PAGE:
The Times is committed to reviewing theatrical film releases during the COVID-19 pandemic. Because moviegoing carries risks during this time, we remind readers to follow health and safety guidelines as outlined by the Centers for Disease Control and Prevention and local health officials.
Anyone looking to escape the apocalyptic anxiety of a pandemic may want to steer clear of “Love and Monsters,” an action-comedy set seven years after a cataclysm has wiped out more than 90% of Earth’s human population. In this movie, characters spend a lot of time sheltering in distant bunkers, staying in touch via radio because it’s too dangerous to meet in person. Feel familiar?
Dylan O’Brien stars as Joel, a bumbling youngster tired of being his underground colony’s weakest resident. Joel embarks on an 80-mile journey by foot, dodging the mutated beasts that have overrun the planet, in order to find Aimee (Jessica Henwick), the girl he had a crush on in the Before Times. Along the way, he learns lessons about facing his fears that — unintentionally, given that “Love and Monsters” was shot last year — ring a little hollow in 2020.
Director Michael Matthews and screenwriters Brian Duffield and Matthew Robinson have made something that echoes “A Quiet Place” and “Zombieland” — and especially the latter, given that Joel often narrates his adventures, listing survival tips in letters to Aimee. The hero even has his own gruff, Woody Harrelson-like mentor in a cool hat. (Michael Rooker plays the surly sage.)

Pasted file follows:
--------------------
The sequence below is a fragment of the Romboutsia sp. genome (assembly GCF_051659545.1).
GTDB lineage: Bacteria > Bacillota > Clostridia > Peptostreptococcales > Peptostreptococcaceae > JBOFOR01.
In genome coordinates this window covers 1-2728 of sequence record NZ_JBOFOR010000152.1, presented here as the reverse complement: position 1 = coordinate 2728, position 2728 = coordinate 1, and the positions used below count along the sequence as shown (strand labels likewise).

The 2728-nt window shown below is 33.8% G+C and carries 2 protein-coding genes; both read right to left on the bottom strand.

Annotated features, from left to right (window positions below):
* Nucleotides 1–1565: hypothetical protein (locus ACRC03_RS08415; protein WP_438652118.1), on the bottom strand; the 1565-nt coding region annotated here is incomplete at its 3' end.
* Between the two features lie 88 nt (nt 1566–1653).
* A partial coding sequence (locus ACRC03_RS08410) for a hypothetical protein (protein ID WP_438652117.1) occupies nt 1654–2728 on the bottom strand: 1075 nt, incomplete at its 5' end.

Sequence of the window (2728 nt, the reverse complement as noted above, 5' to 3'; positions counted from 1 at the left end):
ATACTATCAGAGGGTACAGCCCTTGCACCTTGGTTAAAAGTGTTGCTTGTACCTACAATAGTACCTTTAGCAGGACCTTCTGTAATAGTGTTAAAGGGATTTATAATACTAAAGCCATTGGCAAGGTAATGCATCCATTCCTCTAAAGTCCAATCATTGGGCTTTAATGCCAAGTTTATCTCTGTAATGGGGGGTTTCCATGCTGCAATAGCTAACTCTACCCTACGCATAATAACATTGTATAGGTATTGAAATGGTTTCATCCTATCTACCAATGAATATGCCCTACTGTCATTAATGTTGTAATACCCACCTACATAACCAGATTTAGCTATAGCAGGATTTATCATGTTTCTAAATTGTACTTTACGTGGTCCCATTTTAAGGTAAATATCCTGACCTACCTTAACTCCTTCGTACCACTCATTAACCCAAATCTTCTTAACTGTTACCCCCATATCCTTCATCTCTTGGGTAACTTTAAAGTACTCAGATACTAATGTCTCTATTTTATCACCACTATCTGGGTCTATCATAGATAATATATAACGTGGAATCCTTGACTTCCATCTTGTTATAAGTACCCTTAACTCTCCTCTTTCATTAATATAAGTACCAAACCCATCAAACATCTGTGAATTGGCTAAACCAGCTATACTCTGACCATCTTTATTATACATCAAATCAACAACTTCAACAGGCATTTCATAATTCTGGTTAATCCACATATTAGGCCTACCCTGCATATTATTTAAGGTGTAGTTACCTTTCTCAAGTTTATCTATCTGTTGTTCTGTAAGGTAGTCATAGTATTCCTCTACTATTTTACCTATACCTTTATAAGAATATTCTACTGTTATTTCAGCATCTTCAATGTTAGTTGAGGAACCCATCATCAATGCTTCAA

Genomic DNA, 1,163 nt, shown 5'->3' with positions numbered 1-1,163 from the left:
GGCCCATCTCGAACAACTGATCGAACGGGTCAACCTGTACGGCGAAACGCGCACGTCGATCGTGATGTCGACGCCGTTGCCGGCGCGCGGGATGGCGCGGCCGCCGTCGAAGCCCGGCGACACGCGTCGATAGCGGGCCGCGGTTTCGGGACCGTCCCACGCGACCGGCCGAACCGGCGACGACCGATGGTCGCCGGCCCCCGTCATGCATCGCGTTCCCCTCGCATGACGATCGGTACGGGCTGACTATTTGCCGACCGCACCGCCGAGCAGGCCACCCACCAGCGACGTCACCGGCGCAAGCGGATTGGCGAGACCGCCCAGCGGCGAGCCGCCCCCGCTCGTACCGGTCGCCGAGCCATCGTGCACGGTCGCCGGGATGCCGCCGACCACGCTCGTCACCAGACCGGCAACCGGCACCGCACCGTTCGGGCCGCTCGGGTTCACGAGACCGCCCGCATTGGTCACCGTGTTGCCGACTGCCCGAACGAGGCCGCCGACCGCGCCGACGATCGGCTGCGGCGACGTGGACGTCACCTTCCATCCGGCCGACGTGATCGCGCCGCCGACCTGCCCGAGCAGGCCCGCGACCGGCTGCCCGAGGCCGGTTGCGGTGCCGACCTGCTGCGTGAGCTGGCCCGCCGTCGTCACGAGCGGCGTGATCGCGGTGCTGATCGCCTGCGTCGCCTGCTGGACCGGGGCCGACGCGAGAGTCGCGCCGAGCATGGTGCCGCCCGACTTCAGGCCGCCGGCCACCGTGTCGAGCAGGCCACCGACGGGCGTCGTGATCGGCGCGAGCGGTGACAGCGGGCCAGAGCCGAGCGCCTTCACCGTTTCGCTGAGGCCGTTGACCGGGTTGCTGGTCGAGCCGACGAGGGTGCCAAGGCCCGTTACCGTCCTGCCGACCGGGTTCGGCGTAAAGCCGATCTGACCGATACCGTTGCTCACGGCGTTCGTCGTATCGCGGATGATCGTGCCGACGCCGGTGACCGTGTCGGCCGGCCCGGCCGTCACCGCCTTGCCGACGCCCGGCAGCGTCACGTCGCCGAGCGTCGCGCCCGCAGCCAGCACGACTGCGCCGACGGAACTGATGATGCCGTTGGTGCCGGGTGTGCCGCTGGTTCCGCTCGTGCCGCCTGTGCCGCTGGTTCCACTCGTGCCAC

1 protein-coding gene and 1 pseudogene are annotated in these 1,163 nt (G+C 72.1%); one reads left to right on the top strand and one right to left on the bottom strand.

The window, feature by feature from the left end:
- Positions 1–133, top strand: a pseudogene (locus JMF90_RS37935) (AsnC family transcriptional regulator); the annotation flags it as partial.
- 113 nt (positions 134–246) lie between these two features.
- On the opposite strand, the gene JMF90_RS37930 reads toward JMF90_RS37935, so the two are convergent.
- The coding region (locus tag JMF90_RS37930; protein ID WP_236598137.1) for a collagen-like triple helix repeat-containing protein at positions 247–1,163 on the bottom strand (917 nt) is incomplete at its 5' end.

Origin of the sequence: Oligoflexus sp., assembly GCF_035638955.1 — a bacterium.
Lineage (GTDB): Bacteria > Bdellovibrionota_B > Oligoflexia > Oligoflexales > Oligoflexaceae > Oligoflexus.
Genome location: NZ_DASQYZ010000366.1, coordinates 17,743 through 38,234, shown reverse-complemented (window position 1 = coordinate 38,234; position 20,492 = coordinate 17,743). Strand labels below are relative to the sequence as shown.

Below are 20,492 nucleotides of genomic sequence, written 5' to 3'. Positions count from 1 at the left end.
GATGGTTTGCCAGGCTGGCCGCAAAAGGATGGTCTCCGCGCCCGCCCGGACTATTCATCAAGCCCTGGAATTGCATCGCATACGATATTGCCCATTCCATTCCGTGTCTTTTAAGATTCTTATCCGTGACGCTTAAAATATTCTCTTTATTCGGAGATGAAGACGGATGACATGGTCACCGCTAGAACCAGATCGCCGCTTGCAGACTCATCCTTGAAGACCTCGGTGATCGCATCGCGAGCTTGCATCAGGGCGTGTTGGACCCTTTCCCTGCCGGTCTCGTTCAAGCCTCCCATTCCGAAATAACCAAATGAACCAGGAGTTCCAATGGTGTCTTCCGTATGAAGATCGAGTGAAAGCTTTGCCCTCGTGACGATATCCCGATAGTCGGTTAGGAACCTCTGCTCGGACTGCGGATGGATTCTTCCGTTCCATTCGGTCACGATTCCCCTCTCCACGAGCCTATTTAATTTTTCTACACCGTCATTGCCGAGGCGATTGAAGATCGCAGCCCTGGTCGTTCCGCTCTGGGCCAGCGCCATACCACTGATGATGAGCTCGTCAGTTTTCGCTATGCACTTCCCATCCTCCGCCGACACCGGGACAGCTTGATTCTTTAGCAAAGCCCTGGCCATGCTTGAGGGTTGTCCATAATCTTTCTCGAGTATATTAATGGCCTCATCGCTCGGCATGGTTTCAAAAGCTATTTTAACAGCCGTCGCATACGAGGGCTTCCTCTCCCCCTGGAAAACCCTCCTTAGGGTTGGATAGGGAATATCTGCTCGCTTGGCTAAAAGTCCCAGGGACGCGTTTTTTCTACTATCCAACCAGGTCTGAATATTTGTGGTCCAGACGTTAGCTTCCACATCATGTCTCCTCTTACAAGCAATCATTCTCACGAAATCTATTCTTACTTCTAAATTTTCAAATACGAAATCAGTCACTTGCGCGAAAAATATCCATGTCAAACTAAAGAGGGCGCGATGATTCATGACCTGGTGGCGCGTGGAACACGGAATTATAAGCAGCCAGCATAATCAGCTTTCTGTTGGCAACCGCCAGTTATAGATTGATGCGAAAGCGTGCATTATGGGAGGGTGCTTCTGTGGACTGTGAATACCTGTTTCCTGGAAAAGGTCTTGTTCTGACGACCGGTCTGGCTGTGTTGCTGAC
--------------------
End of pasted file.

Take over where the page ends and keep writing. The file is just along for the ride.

But while it’s well-acted and slickly made, the movie’s derivative qualities — coupled with its inadvertent reminders of how crummy everything is outside our doors right now — make it less fun than intended. The light-hearted tone is often grating, working against the inherent drama of a world dominated by giant critters.
The story really only finds a good groove in its final third, when Joel has a major setback and discovers courage and perseverance can only carry him so far. Though it’s moderately likable throughout, only when “Love and Monsters” gets serious about the difficulties of Joel’s situation does it feel genuinely relevant.
This story originally appeared in Los Angeles Times.